Young people aged 11-18 have reported dissatisfaction with Extended Hope, the government-backed crisis care centre being piloted in the South East.  

An evaluation into the Surrey project published today reveals service users fed back their needs would be better served by a greater number of home visits.

Parents backed the scheme, favouring the model of service offered by Extended Hope to visiting hospital A + E departments in an area with bed shortages.

Sustainable but flawed

The Department for Education commissioned York Consulting to evaluate the pilot.

Report authors have found the project to be sustainable and cost-effective, however several failings have been highlighted.

Challenges in recruiting mental health nurses willing to work unsocial hours left the service unable to operate at night "for several months".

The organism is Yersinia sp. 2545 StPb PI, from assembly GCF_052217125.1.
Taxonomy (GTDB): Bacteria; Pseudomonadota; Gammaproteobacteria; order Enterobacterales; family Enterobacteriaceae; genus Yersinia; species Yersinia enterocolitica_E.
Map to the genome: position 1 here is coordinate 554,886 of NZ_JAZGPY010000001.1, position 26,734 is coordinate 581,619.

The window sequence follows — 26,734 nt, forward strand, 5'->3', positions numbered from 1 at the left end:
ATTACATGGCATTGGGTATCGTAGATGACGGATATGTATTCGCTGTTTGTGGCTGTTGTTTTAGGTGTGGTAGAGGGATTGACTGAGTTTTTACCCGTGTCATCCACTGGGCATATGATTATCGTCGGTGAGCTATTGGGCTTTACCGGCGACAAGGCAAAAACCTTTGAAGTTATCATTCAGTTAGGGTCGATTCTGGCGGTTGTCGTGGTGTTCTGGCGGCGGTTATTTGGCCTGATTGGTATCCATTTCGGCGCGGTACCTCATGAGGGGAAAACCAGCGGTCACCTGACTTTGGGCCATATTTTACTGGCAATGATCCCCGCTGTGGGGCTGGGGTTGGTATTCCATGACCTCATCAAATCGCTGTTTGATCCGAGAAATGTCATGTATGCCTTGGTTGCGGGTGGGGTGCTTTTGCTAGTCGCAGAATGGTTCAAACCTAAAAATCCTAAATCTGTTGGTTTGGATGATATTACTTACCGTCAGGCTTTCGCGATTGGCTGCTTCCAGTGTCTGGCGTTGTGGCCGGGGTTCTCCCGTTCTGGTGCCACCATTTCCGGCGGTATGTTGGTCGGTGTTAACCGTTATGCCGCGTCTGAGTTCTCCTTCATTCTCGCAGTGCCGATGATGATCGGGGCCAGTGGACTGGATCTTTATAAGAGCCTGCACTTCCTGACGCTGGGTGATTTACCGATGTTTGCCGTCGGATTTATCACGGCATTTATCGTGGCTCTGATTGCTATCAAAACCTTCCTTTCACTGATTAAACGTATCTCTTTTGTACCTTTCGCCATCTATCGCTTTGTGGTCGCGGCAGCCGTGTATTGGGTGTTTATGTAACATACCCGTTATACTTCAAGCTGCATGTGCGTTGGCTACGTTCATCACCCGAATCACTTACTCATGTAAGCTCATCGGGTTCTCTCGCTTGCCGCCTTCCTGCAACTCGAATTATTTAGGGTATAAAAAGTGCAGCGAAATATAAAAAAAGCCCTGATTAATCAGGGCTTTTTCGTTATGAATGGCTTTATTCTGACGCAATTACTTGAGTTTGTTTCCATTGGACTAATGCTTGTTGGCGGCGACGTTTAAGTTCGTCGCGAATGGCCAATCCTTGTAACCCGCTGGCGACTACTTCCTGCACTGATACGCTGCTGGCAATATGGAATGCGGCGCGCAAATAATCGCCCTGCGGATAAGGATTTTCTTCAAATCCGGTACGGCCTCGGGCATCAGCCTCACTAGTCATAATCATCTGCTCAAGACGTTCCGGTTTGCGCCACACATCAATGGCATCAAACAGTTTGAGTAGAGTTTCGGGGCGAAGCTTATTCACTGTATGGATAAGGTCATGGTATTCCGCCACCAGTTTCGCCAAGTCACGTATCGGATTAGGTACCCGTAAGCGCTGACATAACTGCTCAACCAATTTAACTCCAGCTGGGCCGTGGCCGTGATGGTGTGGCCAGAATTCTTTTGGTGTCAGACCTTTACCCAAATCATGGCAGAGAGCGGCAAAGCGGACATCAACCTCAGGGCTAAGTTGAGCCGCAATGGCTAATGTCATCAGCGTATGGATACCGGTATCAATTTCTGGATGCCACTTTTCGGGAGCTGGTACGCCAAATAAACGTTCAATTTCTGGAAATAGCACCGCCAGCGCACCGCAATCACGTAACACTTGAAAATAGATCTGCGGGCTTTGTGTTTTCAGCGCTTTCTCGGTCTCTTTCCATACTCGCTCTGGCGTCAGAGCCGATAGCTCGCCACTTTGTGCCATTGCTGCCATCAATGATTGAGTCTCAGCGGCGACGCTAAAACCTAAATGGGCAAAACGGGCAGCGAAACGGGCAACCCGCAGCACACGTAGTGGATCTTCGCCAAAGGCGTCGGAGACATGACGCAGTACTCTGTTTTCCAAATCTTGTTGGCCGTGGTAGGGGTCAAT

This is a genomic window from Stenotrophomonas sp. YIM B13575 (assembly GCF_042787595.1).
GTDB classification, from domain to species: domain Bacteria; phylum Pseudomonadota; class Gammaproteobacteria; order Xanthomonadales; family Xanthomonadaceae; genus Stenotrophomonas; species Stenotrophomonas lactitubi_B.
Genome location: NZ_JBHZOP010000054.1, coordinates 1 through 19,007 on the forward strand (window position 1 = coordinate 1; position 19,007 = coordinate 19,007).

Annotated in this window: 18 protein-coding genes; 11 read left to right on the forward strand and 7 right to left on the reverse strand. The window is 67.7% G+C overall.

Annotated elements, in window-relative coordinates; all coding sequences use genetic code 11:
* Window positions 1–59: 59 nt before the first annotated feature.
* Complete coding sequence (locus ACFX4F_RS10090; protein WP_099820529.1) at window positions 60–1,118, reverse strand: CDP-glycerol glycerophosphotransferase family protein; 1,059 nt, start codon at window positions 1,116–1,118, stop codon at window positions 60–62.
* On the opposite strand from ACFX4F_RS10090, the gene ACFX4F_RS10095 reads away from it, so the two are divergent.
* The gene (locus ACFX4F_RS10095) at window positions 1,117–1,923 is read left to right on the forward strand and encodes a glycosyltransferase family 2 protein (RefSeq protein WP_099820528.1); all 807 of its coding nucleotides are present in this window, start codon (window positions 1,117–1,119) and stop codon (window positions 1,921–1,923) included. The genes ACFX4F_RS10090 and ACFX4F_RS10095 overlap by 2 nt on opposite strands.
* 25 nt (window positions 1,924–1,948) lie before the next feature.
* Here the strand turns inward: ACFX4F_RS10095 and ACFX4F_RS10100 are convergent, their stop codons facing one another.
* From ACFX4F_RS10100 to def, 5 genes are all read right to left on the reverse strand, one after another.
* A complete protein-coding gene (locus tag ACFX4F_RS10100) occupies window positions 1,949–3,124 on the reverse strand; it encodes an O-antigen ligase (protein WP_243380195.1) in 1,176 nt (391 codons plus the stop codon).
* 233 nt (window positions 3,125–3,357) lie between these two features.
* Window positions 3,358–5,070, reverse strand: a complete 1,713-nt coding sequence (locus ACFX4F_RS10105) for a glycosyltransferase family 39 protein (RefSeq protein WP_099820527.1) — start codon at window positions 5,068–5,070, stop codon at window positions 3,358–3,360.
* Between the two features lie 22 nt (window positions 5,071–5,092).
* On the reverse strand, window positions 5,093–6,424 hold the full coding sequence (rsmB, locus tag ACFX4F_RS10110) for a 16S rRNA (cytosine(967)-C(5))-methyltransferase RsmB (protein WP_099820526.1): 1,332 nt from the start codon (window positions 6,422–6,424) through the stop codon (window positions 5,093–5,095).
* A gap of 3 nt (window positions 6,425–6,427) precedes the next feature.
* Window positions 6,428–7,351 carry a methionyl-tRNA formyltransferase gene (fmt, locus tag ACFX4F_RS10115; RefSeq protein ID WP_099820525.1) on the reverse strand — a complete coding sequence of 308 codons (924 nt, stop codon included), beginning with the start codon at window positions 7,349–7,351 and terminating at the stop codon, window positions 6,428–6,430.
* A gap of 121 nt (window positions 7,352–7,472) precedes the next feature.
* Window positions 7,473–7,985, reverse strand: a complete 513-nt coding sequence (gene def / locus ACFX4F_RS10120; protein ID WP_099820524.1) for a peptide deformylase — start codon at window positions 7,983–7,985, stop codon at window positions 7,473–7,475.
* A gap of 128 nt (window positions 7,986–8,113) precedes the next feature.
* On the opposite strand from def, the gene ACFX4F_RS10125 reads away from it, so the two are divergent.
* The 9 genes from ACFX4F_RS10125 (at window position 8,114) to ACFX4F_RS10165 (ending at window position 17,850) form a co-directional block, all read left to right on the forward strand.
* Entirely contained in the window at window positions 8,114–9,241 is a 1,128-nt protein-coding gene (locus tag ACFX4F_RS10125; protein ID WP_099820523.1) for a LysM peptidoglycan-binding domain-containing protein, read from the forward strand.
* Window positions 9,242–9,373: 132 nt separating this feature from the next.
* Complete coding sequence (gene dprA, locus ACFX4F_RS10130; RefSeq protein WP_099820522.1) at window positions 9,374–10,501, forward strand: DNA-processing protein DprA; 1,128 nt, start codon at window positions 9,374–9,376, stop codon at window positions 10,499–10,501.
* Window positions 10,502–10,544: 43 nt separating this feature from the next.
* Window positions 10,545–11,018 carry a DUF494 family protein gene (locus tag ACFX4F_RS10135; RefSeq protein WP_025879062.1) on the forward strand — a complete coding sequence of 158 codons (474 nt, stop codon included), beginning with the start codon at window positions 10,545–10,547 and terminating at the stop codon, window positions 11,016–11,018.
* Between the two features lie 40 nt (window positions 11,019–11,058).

The service also suffered from a lack of profile but evaluators believe that can be remedied relatively easily.

The report finds that Extended Hope prevented one young person from presenting at Accidents and Emergency (A&E) and one from absconding from police over the initial four month period in which it was assessed.

Linda McQuaid, Director of Children and Young People’s Services at Surrey and Borders Partnership NHS Foundation Trust said: "Young people did have ‘mixed opinions’ about the service. But far from ‘rejecting’ it, the research found that overall “both parents and young people reported high levels of satisfaction” and that they felt empowered by having someone to talk to and someone who listened to their needs” and “a better experience of services”.

 "Overall the report makes clear that the service did what it set out to do – in meeting the out of hours mental health needs of young people more appropriately then the services previously available to Surrey families."